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Browse Prior Art Database

MSIS Accessing Store Fetch Look Aside using Addresses

IP.com Disclosure Number: IPCOM000103723D
Original Publication Date: 1993-Jan-01
Included in the Prior Art Database: 2005-Mar-18
Document File: 3 page(s) / 147K

Publishing Venue

IBM

Related People

Ekanadham, K: AUTHOR [+4]

Abstract

MSIS (Multisequencing a Single Instruction Stream) is a uniprocessor organization in which a set of processing elements (PEs) working in concert execute Segments of the instruction stream. The Segments are either P-Segments, normal uniprocessor instruction stream portions, that are processed in the E-MODE of MSIS and produce Z-Segments, or the Z-Segments that are processed in Z-MODE by MSIS. The main difference between E-MODE and Z-MODE is that during E-MODE each PE sees all instructions in the Segment and executes the ones that are assigned to it, but during Z-MODE, a PE only sees the instructions assigned to it.

This text was extracted from an ASCII text file.
This is the abbreviated version, containing approximately 44% of the total text.

MSIS Accessing Store Fetch Look Aside using Addresses

       MSIS (Multisequencing a Single Instruction Stream) is a
uniprocessor organization in which a set of processing elements (PEs)
working in concert execute Segments of the instruction stream.  The
Segments are either P-Segments, normal uniprocessor instruction
stream portions, that are processed in the E-MODE of MSIS and produce
Z-Segments, or the Z-Segments that are processed in Z-MODE by MSIS.
The main difference between E-MODE and Z-MODE is that during E-MODE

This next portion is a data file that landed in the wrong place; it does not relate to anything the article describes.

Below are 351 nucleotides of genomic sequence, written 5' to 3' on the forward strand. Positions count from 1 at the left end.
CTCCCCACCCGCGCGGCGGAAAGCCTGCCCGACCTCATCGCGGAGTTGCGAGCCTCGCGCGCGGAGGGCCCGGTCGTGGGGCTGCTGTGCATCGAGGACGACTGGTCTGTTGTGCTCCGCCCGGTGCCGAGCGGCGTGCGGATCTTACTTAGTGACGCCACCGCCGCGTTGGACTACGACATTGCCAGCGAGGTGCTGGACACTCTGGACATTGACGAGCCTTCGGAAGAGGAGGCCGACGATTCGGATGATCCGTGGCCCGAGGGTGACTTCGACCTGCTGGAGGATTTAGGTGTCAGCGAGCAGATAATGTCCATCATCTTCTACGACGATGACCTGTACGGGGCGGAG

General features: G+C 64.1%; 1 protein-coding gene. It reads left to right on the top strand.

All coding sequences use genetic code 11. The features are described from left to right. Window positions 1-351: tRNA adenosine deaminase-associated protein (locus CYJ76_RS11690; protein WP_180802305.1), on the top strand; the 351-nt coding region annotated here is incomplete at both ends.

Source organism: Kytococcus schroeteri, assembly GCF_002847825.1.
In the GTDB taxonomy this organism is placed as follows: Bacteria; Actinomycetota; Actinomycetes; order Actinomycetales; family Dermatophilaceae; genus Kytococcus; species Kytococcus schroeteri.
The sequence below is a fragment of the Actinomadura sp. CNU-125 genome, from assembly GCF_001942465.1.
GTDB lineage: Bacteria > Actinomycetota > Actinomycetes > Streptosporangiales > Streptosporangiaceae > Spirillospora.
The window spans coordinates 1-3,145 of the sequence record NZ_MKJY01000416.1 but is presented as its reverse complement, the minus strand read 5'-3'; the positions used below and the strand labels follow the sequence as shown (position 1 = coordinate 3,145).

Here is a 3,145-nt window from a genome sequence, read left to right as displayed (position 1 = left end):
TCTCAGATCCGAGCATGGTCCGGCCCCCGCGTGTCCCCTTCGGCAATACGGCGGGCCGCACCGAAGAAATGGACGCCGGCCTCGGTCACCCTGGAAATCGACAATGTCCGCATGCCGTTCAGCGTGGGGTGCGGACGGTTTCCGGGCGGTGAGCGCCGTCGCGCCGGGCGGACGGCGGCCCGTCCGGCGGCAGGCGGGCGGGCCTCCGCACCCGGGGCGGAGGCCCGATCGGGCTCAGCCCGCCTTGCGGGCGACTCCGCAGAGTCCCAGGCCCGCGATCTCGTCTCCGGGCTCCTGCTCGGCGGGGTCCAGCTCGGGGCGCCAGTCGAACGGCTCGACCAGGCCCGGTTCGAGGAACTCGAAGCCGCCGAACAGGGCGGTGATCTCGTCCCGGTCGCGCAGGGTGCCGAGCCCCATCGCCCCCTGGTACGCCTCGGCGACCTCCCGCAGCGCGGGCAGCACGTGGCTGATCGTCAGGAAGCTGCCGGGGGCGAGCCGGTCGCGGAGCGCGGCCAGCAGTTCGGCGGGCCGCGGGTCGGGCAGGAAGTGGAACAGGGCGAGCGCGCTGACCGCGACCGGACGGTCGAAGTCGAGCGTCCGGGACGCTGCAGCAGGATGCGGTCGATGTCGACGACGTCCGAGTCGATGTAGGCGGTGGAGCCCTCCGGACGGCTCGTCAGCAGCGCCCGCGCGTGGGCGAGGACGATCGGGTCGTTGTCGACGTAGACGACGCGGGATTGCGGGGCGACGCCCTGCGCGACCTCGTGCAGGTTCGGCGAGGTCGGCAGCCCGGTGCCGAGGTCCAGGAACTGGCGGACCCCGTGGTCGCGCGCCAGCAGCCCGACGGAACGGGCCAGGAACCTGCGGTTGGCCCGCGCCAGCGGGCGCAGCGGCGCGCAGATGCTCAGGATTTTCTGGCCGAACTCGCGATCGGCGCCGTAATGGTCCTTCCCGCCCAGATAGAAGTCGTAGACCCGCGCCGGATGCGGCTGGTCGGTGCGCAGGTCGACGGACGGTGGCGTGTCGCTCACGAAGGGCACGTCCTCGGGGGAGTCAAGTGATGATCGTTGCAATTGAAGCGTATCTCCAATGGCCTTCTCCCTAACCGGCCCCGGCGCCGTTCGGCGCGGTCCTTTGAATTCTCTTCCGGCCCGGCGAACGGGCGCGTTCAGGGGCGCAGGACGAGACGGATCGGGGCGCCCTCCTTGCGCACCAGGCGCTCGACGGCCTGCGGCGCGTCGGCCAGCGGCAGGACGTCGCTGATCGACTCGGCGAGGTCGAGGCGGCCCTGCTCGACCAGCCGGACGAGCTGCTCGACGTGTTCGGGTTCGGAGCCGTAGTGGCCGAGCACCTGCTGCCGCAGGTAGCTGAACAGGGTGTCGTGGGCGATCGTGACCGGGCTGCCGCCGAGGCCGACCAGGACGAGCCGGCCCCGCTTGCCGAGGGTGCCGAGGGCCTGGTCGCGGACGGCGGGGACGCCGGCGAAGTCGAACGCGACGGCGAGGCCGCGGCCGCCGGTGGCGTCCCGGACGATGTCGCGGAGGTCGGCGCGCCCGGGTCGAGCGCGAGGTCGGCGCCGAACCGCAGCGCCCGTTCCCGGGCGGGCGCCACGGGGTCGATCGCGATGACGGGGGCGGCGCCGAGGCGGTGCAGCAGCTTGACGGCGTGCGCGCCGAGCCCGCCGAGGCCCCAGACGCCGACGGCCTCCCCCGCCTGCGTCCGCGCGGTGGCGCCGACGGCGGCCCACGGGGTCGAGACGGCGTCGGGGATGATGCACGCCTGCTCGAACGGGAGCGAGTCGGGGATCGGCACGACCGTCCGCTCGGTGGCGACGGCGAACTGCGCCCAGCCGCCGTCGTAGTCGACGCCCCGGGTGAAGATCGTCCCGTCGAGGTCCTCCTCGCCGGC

each PE sees all instructions in the Segment and executes the ones
that are assigned to it, but during Z-MODE, a PE only sees the
instructions assigned to it.

      As all PEs see all instructions in E-MODE, each PE can create
the Z-CODE it will require to re-execute the Segment as a Z-Segment,
the Z-CODE being stored in the Z-CACHE, and associated with
instructions in the Z-CODE are S-LISTS and D-LISTS as appropriate.
An S-LIST instructs the PE, in the Z-MODE, that one or more of the
source registers in an instruction assigned to it is set by another
instruction that is executed on another PE, an S-LIST is a receiving
obligation.  The D-LIST instructs the PE in the Z-MODE as to the
names of PEs that require the values of the register(s) that are
being set by an instruction that is assigned to it.  A D-LIST entry
is a sending obligation.

      The SFLA, STORE/FETCH LOOK-ASIDE, creates an alternate
execution path of the FETCH instructions in the presence of a valid
look-aside entry.  The SFLA is the set of STORE/FETCH bypass
registers, each having a BXD or an address mode of access, that can
be used as a search argument.

      In a conventional processor, which is pipelined, honoring a
fetch from a pending store buffer can be performed when the
implications vis a vis MP can be resolved.  The pending store buffer
becomes in essence a STORE/FETCH LOOK-ASIDE that provides a form of
registers from which the FETCH gets its data.  In essence, the FETCH
becomes an LR from an unarchitected register.

      To accomplish the same thing in MSIS it is necessary that the
STORE and FETCH be scheduled on the same processor, during the
E-MODE, based on both having the same address and being scheduled
sufficiently closely that the STORE would delay the FETCH if they
were on different Processing Elements (PEs).

      The difficulty in assigning instructions to PEs is that all PEs
must be aware of the assignment and if the assignment depends on
state information, such as address of access, each processing element
has to be able to generate all addresses.  In MSIS only the
processing element that executes the instruction needs to be able to
generate the address of the access and this reduces the number of
messages between PE to the minimum.  Further, the decision on the
scheduling of the FETCH needs to precede the generation of its
address in such a system.  The manner in which all this can be
accomplished is...